Cancer patients process emotions through art therapy


Cancer survivors create artwork during a therapy session at Scotland Cancer Treatment Center.

LAURINBURG — Scotland Cancer Treatment Center has partnered with Saint Luke United Methodist Church to offer an Art Therapy program to cancer survivors who are undergoing or have completed cancer treatments.

Billy Olsen, pastor of Saint Luke United Methodist Church whose wife was diagnosed last year with cancer, recounted their experience at another facility and found art therapy to be an important part of their cancer journey.

“Scotland Cancer Treatment Center’s Art Therapy program is wonderful for survivors as well as for caregivers; it is a non-threatening way to connect individuals who are facing the same burdens,” Olsen said.

Cancer survivors often feel overwhelmed during the treatment process and find it hard to find a new normal. Art therapy is used to explore feelings, develop social skills and improve the quality of life.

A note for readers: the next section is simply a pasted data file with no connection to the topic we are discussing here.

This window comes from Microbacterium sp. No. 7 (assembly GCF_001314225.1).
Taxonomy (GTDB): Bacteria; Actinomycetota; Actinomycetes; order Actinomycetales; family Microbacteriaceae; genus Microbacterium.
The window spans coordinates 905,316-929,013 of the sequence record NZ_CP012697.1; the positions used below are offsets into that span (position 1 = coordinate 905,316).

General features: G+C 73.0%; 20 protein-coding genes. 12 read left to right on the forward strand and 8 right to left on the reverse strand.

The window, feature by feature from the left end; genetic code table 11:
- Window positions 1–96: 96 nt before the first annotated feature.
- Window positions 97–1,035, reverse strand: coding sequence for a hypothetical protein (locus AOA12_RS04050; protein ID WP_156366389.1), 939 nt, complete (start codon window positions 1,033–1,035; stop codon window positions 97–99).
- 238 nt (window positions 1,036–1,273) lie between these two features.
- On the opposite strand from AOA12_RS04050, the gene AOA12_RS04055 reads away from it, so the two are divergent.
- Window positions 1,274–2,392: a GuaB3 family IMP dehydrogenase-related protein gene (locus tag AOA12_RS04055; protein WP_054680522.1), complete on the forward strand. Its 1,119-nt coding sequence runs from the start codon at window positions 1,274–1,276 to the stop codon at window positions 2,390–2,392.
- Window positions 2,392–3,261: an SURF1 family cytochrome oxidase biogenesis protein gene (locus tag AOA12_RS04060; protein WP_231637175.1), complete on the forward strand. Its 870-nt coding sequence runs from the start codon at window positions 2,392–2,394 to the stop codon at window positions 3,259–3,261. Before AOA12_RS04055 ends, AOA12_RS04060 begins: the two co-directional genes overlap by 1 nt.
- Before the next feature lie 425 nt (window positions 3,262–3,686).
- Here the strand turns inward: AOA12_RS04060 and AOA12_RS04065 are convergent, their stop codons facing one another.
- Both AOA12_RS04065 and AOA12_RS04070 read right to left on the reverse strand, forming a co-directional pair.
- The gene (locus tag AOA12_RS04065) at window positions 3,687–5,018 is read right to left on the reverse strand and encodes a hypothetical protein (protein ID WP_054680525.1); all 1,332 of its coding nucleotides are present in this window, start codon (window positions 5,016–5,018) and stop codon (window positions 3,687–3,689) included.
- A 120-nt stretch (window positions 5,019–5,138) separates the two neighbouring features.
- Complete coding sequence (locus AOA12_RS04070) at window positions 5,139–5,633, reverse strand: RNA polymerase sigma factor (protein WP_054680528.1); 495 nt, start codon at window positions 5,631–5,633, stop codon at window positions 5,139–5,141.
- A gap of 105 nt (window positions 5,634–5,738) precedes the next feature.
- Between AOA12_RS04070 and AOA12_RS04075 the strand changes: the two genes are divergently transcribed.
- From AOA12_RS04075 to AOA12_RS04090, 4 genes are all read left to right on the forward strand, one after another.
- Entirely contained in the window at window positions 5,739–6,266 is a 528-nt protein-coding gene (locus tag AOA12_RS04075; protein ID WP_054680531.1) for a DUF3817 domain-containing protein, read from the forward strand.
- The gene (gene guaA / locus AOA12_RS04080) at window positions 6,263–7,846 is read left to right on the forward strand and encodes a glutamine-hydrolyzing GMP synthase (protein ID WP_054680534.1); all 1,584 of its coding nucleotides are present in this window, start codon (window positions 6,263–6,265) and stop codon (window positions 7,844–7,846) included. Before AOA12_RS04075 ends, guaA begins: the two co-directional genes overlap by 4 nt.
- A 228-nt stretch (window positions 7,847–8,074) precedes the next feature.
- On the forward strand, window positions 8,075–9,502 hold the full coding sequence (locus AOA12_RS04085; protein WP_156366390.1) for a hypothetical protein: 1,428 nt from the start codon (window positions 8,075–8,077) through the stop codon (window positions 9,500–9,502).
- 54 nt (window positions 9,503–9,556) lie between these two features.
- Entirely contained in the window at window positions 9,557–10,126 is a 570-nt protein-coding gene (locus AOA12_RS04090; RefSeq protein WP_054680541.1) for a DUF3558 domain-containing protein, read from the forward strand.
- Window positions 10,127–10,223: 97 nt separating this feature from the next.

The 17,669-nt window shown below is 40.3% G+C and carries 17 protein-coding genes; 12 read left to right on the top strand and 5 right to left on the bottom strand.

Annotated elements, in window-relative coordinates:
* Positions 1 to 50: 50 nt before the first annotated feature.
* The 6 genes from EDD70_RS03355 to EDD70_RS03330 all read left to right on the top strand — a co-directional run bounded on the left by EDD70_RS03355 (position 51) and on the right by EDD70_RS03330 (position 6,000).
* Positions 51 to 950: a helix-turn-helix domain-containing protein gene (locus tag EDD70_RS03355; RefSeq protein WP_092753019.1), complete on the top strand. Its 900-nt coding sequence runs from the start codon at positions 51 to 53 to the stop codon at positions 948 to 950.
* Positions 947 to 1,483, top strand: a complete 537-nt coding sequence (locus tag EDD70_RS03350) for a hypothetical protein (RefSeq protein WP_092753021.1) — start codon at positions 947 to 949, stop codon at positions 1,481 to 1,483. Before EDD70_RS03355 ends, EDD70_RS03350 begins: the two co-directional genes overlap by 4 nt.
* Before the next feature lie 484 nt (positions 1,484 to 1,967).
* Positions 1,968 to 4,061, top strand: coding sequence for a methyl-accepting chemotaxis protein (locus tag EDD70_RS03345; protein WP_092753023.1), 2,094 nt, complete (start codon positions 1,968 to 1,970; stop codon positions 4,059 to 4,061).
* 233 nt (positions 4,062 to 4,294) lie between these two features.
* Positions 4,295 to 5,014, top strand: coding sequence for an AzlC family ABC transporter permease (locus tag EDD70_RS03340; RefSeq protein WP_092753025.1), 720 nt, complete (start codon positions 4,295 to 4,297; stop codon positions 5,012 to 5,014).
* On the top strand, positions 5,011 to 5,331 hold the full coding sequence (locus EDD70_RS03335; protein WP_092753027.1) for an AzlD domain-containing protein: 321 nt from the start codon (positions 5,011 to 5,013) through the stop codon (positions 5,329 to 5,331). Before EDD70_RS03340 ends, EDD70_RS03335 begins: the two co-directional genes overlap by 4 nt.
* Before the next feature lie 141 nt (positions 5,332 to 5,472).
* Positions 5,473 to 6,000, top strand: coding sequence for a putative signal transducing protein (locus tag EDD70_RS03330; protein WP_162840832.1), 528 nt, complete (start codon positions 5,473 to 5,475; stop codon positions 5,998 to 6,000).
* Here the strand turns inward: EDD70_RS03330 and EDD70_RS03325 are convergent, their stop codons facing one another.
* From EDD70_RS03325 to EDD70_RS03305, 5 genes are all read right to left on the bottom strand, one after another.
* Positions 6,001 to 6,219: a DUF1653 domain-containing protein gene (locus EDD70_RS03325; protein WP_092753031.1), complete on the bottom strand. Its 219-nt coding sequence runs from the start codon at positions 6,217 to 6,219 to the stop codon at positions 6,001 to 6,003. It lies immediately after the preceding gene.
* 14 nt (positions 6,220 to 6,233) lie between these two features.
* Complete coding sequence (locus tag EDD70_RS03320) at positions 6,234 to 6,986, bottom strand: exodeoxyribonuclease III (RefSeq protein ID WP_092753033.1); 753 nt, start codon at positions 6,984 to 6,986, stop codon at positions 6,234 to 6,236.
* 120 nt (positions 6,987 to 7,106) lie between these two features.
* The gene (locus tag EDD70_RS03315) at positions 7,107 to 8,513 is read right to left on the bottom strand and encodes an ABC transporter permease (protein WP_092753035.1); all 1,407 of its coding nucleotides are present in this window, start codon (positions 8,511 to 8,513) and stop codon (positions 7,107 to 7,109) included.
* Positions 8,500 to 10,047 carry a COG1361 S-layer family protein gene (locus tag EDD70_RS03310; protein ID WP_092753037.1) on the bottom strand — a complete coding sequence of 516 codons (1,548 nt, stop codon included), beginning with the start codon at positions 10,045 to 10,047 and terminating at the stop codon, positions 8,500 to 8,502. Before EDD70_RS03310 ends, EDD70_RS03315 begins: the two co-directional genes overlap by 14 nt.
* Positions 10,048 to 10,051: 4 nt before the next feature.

A grant from the Scotland Memorial Foundation covered the startup cost to purchase art supplies for the free program, and volunteers from Saint Luke United Methodist Church offer much support.

“I am grateful for the volunteers (who) support this program,” said Mary Callahan-Lopez, oncology social worker at Scotland Cancer Treatment Center. “I would love to see this program grow and see more patients benefit from it. Art therapy is self-expression at its best. It offers an alternate way of treatment and allows interaction among the survivors and volunteers.”

Art therapy participant Annie Harrington says she loves the program.

“I look forward to Tuesday’s art therapy class because I enjoy drawing and the unity of everyone helping each other.”

Art therapy meets every Tuesday from 3-5 p.m. for cancer survivors at the Scotland Cancer Treatment Center.

For information about the Art Therapy program at Scotland Cancer Treatment Center, call Mary Callahan-Lopez at 910-291-7638.

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